Peru, Part Two

vicuna-yarn
vicuna-yarn

In my last post about all the fibery goodness to be found in Peru, I promised to bring home photos of my spoils. And I am indeed quite spoiled.

The little guys in the front are two status of vicunas, a Peruvian wild camelid. It's the wilder and softer cousin of alpacas and llamas, and back in the day, their yarn could exclusively be used by royalty. Since it costs about $1.40 a yard, I don't know if that has actually changed. Ounce for ounce, still cheaper than gold and cocaine though. Obscenely expensive yarn purchase = justified.

The yarn in the back is a variety pack of natural colored llama wool. It's fingering weight, and I think it's going to be turned into many colorwork socks and mittens. I picked the yarn up at the market in Pisac for a song from very nice lady that at least pretended to understand my poorly conjugated, heavily accented Spanish.

peru_yarn
peru_yarn

This is the first yarn I found in Ariquipa. It's super soft baby alpaca (I actually believe the label) and will be a sweater. In Pisac, I also found the below "natural" fiber dyes. This isn't enough to dye much more than a few yards of each color, but I hope to be able to experiment a bit.

peru-dye
peru-dye

Pottery was another craft that was everywhere, much to my delight. I am contemplating taking another pottery class this winter, now that I have enough arm strength to control the clay, instead of the other way around.

peru_pottery
peru_pottery

We picked up this vase for my mom, and I forgot to give it to her at Thanksgiving. Perhaps I will conveniently continue to forget to bring it north.

Weaving is probably the craft where the Andeans have the most street cred. The Andean people could do amazing things by weaving fibers. Not only blankets and belts, but when the Spanish arrived, the natives could weave pretty much anything, including armor and boats.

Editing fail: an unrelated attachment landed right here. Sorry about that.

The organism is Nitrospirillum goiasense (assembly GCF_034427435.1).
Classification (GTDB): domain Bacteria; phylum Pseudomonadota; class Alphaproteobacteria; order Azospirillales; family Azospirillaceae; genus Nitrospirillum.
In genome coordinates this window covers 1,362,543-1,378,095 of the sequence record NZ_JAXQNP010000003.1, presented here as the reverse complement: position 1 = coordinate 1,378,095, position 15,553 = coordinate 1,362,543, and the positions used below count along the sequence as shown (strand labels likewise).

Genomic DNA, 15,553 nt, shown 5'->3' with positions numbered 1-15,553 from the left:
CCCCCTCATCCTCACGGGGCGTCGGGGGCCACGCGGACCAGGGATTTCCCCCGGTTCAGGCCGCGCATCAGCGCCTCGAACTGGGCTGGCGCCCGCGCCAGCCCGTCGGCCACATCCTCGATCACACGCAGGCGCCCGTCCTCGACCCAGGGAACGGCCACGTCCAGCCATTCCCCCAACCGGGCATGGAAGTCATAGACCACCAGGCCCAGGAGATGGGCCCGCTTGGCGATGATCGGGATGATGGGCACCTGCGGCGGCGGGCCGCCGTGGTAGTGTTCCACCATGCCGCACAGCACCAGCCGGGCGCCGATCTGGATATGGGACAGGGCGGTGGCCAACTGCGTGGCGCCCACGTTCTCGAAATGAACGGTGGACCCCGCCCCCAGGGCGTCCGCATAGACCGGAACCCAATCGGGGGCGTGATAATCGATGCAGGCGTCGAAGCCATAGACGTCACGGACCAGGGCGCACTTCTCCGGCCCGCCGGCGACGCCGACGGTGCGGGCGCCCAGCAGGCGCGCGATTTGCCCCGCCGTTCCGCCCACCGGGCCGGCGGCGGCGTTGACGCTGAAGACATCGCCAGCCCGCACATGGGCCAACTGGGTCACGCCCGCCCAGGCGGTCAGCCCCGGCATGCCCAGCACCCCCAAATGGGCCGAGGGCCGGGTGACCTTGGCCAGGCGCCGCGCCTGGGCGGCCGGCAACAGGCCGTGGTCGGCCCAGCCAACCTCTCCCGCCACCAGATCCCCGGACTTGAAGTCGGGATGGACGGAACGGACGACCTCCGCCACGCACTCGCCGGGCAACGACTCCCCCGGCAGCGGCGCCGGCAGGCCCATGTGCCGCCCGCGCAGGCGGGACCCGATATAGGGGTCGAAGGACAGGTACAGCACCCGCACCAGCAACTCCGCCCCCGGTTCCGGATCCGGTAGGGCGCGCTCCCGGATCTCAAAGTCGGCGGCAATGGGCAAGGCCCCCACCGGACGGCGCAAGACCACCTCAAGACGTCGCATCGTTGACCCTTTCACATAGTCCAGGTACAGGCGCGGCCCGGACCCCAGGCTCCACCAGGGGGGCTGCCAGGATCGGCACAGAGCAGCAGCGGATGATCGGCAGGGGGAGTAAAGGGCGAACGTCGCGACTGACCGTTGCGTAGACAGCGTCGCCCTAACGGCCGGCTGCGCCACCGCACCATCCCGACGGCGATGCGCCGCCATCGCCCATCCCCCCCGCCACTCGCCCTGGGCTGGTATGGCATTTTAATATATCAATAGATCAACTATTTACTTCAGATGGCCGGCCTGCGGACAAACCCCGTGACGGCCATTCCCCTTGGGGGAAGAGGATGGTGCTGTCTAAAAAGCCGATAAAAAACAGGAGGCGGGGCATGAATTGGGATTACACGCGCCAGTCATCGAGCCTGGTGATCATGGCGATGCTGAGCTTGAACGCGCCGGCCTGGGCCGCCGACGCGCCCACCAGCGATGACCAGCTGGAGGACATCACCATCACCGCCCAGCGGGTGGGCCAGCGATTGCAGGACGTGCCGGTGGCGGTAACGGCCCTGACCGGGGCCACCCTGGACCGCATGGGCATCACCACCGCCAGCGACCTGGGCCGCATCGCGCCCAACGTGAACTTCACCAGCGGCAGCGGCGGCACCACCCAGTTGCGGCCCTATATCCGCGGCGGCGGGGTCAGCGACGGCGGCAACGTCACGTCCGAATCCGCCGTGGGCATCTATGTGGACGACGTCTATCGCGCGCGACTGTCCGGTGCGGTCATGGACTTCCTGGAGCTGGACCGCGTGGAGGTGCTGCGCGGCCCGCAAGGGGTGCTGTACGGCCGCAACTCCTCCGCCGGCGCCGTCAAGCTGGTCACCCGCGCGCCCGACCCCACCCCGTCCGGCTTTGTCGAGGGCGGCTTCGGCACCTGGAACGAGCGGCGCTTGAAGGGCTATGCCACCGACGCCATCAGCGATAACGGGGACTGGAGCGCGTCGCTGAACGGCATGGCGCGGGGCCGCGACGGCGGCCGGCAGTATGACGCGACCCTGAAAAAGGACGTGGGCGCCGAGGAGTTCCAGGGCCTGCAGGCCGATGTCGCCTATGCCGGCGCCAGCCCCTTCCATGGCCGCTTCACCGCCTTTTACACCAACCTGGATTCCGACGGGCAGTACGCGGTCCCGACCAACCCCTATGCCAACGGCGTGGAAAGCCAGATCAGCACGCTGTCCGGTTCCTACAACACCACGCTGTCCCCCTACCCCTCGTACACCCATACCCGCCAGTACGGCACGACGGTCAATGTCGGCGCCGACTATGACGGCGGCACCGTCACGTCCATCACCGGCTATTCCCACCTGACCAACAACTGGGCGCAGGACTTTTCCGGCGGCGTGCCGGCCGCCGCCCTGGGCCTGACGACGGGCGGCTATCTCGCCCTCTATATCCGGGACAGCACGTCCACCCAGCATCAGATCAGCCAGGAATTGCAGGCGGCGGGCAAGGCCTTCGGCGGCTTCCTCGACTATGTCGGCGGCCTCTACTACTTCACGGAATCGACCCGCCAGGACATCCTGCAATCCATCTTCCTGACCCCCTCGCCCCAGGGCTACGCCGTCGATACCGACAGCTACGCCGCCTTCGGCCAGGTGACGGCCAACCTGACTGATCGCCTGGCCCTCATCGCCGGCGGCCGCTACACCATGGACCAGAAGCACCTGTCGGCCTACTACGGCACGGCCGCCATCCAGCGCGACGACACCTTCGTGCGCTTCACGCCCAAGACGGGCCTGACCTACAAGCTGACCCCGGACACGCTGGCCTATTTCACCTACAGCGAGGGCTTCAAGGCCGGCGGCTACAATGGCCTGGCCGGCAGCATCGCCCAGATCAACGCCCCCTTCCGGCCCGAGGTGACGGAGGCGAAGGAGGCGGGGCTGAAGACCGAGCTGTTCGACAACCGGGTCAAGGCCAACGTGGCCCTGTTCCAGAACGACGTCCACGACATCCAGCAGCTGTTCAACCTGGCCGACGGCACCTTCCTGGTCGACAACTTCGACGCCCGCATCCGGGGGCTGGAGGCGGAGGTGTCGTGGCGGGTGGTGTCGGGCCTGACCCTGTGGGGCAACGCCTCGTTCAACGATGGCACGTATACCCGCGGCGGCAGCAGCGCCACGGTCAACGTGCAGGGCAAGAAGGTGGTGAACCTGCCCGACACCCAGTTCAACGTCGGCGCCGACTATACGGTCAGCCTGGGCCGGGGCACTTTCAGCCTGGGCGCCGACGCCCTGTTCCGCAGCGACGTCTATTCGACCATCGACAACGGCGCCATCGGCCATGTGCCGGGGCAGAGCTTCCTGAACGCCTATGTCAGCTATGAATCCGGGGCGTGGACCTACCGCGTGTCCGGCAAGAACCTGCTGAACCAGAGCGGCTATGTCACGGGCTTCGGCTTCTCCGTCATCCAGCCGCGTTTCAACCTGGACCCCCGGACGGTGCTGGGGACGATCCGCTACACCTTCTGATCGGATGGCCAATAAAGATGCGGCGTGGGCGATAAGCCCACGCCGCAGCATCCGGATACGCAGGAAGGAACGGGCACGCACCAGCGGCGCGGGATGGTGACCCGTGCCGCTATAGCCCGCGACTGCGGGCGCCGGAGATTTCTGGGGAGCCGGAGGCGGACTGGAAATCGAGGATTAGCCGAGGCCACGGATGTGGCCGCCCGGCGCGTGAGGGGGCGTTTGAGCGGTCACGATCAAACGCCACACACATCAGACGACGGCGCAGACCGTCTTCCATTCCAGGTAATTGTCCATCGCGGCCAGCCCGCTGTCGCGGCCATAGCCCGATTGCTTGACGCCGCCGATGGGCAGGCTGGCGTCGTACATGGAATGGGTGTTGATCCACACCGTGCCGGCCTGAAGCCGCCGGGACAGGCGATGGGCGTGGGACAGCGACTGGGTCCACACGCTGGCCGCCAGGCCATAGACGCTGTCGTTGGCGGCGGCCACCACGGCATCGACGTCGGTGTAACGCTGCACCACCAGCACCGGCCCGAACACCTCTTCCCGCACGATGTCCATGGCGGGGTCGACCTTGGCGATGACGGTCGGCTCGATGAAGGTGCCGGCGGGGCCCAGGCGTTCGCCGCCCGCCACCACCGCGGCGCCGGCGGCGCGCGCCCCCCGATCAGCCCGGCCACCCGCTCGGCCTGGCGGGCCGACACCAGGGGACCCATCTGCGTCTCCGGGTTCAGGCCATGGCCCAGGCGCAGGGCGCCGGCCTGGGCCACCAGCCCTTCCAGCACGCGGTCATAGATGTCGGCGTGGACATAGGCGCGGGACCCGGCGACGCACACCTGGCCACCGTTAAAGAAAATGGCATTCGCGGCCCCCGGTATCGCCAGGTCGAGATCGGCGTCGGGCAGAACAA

Dwell on that a second. They wove a boat. And it floated all the way up to central America and back again, full of stuff. I have yet to sail anywhere on something I've knitted.

peru-weaving
peru-weaving

During Incan times, Rainbows were worshipped similar to the Sun, Mother Earth, Lightening, etc. It's symbol of fertility and abundance.  We saw a temple to the Rainbow at the Forever Young ruins, my favorites of the trip, on the last night of the hike. The rainbow flag is the flag of Cusco, which if you're an ignorant American like me, can lead you to think all the bars are gay bars. They are not, you're just slow.

This blanket really isn't a blanket at all. It's an all-purpose transportation device. Peruvian women use these to bundle up pretty much anything from a  baby to a whole bunch of maize and carry in on their back.

peru_embroidery
peru_embroidery

This is a hand embroidered wool table runner. It's gorgeous, and it makes me really disappointed that table runners serve no purpose what-s0-ever. Right now, I just look at it and pet it.

We also scored a bunch of sweet hats, gloves and socks, which all happened to have disappeared while I was photographing today, but fortunately I have an action shot. Our Andean hand-knits kept us very warm along the Inca Trail.

waynawaynu
waynawaynu

If you aren't sick of my trip yet, here it is as experience by our cake toppers. They had a great time.